Simple table formatting

Quark 7 (and 6.0 and 6.5 before it) allows you to format tables in as many ways as any other type of Quark box. However, if you’re not a designer, here are some tips on doing a nice simple table in the shortest possible time.

Here’s the dialog box that appears when you draw a table using the table button on the toolbox.Table properties

Table properties

Filling in the rows and columns fields is self-explanatory. Selecting ‘text cells’ is probably the option you need for a standard table (the other option allows you to import an image behind, but that’s too ambitious for me).

The remaining options are essentially around importing text into your tables. For a small table, it’s probably best to enter the data yourself; for a longer one, it’s better to get the author to provide an Excel file and import that. (For an overview of importing from Excel read this post.)

Some formatting tips

Resizing rows and columns

You will have to do some manual resizing and this is done using the contents tool.

  • Resizing columns vertically is a little bit idiosyncratic. Take some time to play around with this function to get used to how it works.
  • The best way to set the height of rows is probably to select the row(s) and enter a number into the control box. As most rows in tables tend to be a single line in height, set this value, then resize the few rows where there is more text.

height width

Formatting using the object tool

The following are all done using the object tool, selecting Item>Modify.

Object gridlines

  • If you’re using gridlines, you can format them all at once by selecting the Grid tab (as shown above). I usually set gridlines to 0.5pt, but that’s your choice
  • Select the Frame tab and set the border to 0pt, as otherwise you get a thicker border compared to the rest of your gridlines.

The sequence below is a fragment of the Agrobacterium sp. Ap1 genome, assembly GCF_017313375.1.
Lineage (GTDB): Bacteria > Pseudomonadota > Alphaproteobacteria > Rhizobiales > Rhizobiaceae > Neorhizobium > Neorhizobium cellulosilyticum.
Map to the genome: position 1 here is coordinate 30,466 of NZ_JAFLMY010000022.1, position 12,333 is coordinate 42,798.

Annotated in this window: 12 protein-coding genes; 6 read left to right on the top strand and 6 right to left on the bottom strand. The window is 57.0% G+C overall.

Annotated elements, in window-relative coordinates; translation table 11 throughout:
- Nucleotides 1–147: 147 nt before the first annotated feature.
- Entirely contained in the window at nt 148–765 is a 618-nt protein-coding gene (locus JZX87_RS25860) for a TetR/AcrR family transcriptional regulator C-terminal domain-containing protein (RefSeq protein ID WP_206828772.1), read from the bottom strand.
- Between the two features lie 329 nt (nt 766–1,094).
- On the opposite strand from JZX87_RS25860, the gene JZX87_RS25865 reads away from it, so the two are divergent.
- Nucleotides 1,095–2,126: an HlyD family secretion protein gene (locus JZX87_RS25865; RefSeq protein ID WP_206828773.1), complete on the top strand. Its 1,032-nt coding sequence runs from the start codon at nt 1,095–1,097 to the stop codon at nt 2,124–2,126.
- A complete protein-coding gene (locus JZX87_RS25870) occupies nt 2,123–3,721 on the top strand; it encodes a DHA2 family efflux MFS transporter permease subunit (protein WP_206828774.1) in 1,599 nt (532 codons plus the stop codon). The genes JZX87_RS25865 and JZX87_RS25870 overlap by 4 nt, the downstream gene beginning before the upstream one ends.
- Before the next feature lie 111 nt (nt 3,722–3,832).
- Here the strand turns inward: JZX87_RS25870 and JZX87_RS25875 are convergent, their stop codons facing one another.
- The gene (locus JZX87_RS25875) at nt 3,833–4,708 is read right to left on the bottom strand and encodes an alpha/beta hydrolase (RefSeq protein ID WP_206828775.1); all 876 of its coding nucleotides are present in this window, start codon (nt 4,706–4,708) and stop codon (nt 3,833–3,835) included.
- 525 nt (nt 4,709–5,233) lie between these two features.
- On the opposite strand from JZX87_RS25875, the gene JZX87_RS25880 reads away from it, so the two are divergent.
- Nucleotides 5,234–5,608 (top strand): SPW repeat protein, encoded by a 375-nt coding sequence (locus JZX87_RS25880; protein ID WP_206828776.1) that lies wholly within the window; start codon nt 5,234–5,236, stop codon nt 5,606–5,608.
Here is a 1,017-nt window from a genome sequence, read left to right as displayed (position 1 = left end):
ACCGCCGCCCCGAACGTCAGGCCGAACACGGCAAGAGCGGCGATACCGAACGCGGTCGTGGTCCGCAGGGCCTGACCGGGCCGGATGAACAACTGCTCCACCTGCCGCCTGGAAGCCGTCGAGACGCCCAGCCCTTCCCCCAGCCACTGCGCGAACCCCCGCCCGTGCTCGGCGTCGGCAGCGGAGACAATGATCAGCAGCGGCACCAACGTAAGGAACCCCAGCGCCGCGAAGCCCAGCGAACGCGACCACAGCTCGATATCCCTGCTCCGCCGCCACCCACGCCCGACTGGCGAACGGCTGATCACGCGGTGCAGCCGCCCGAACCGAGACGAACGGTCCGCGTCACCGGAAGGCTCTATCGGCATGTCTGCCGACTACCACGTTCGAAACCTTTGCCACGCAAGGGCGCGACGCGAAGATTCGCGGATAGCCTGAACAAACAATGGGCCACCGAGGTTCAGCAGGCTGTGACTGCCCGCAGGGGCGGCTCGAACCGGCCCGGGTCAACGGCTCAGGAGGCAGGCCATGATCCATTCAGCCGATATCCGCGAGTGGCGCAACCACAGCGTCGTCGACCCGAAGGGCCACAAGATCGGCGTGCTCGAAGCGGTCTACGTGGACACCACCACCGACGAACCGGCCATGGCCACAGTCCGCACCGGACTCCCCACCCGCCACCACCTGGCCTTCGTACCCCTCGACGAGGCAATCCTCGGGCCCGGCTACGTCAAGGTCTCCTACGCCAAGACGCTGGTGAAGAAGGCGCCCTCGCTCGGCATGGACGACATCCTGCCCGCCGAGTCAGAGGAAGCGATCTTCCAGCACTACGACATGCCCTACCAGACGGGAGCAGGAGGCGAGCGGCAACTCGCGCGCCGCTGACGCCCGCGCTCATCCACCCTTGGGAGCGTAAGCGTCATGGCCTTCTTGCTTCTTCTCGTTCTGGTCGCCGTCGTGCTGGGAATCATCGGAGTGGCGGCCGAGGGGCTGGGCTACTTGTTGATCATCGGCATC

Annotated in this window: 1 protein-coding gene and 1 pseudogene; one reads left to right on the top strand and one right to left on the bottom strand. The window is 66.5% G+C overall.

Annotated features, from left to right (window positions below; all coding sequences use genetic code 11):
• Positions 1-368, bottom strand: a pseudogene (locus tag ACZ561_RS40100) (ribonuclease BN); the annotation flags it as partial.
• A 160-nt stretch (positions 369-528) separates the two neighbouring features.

Formatting using the content tool


Selecting all the cells in the table:

  • Visually, I think it looks better to centre the text in tables vertically — do this by selecting ‘Centred’ on the Vertical Alignment option
  • Set the text inset within the cells to an appropriate value.

Anything else?

  • You can set Runaround whether you’ve selected the table with the content or object tools. This is the easiest way of offsetting the text around it
  • There are obviously lots of other formatting options to play with and your use of these obviously depends on how much time you have (usually not enough) and how artistic you are (personally, not very).

Where to put tables

  • Visually, you’ll really want to make the width of your table a multiple of however many columns you’re using — for example, on a two-column layout, your tables should be either one or two columns wide. Wrapping text in the middle of a column using Runaround, for example, usually doesn’t look that great
  • Avoid breaking a column into two with a table. I tend to put them at the top or bottom of pages
  • Tints are a good idea (for the header row for instance). I’ve found that 20% is a good minimum value. On screen, 10% often looks fine, but I’ve found it looks very faint when printed
  • There’s nothing to stop you running a table across a spread if it’s very big, but do be careful, as you have to anticipate how it will look on the finished job.
  • Apply runaround to the table and to the table caption, whether it’s above or below the table. Make sure your runaround settings are enough to offset all the body copy (sometimes stray lines can get lost amid tables and captions).

Some editorial considerations

  • As I’ve mentioned in other postings, authors have a habit of putting tables directly below the relevant text in their MS Word files. They then refer to them as ‘the table below’ or ‘the table overleaf’ and so on. These instructions will probably be completely irrelevant once it’s typeset, so edit any copy to say ‘see Table 3’ or ‘As Table 3 shows…’ and do your best to get the table on the same page or the same spread.

One Response to “Simple table formatting”

  1. Great screen shots, but you left out the most important part how to make headers…..

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